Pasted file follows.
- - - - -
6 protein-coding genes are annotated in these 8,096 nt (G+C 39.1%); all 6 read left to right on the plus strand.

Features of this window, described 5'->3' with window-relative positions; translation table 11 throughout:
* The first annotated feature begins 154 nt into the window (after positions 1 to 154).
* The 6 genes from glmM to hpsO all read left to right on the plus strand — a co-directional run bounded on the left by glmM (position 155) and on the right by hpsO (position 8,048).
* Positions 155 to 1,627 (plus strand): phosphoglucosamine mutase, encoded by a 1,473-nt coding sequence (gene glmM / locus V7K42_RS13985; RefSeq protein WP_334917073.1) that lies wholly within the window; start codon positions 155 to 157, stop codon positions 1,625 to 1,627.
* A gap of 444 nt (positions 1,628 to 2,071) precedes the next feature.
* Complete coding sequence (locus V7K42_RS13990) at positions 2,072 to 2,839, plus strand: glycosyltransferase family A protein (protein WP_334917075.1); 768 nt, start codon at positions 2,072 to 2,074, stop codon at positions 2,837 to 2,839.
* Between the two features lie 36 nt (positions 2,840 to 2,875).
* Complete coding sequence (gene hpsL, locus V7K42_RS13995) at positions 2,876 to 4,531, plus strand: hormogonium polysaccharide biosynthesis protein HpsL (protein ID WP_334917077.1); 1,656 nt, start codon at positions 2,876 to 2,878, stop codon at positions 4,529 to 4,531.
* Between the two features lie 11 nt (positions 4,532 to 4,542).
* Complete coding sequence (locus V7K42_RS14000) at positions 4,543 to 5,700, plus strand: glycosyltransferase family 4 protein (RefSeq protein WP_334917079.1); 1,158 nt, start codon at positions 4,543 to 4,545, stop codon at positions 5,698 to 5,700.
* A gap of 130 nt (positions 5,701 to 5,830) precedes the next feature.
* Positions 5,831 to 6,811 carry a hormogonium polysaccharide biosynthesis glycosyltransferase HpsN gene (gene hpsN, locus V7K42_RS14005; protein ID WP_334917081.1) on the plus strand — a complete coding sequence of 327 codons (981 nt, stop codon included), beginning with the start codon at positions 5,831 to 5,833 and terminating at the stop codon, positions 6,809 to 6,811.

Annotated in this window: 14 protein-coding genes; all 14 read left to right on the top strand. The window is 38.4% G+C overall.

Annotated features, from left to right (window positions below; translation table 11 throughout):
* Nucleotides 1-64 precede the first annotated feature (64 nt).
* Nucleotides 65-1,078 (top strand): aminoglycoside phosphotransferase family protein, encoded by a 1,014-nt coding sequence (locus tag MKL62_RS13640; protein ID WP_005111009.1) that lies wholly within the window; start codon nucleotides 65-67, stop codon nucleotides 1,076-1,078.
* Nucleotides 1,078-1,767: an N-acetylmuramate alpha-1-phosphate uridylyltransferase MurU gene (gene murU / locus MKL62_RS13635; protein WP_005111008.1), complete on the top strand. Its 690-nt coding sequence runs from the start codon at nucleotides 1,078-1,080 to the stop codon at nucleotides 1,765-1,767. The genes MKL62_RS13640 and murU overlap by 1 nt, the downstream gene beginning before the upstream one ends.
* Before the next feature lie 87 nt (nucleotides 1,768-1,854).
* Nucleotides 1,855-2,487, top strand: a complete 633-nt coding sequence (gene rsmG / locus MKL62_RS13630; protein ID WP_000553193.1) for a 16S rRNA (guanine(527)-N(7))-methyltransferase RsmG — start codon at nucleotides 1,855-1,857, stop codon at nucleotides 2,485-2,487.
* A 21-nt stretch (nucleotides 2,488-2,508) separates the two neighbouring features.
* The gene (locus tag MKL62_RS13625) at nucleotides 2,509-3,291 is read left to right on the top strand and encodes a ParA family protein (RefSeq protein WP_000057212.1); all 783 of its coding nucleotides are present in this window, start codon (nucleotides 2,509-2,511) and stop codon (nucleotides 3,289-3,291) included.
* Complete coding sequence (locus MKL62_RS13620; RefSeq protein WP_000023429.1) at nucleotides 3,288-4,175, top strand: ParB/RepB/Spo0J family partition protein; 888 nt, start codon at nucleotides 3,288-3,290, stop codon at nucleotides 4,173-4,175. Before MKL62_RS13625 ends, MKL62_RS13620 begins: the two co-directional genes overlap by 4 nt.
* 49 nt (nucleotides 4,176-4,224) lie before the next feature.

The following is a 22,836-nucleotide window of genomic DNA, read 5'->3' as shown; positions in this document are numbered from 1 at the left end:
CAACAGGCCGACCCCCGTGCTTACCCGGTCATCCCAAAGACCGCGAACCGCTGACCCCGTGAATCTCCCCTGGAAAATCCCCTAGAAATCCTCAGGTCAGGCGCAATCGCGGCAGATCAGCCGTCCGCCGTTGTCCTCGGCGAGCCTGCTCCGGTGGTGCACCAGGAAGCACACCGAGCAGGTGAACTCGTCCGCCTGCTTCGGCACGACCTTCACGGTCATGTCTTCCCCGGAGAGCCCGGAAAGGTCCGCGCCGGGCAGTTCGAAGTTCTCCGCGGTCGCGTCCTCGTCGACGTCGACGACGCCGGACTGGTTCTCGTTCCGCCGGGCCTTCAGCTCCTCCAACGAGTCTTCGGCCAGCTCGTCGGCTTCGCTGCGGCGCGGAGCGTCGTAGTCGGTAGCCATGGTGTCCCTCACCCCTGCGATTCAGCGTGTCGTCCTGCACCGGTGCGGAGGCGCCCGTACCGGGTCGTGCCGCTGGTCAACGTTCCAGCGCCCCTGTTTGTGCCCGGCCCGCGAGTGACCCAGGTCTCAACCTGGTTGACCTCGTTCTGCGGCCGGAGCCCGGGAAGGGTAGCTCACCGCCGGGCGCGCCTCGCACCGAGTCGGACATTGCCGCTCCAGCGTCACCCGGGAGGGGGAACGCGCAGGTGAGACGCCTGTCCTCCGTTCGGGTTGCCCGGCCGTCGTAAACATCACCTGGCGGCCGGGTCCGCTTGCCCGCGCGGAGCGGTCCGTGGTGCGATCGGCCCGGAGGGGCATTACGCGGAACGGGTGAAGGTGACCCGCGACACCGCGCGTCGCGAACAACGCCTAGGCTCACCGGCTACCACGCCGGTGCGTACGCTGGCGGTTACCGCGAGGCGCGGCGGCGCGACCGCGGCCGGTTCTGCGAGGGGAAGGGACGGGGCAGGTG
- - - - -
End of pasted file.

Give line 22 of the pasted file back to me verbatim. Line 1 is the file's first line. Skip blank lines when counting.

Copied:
* The gene (locus tag MKL62_RS13625) at nucleotides 2,509-3,291 is read left to right on the top strand and encodes a ParA family protein (RefSeq protein WP_000057212.1); all 783 of its coding nucleotides are present in this window, start codon (nucleotides 2,509-2,511) and stop codon (nucleotides 3,289-3,291) included.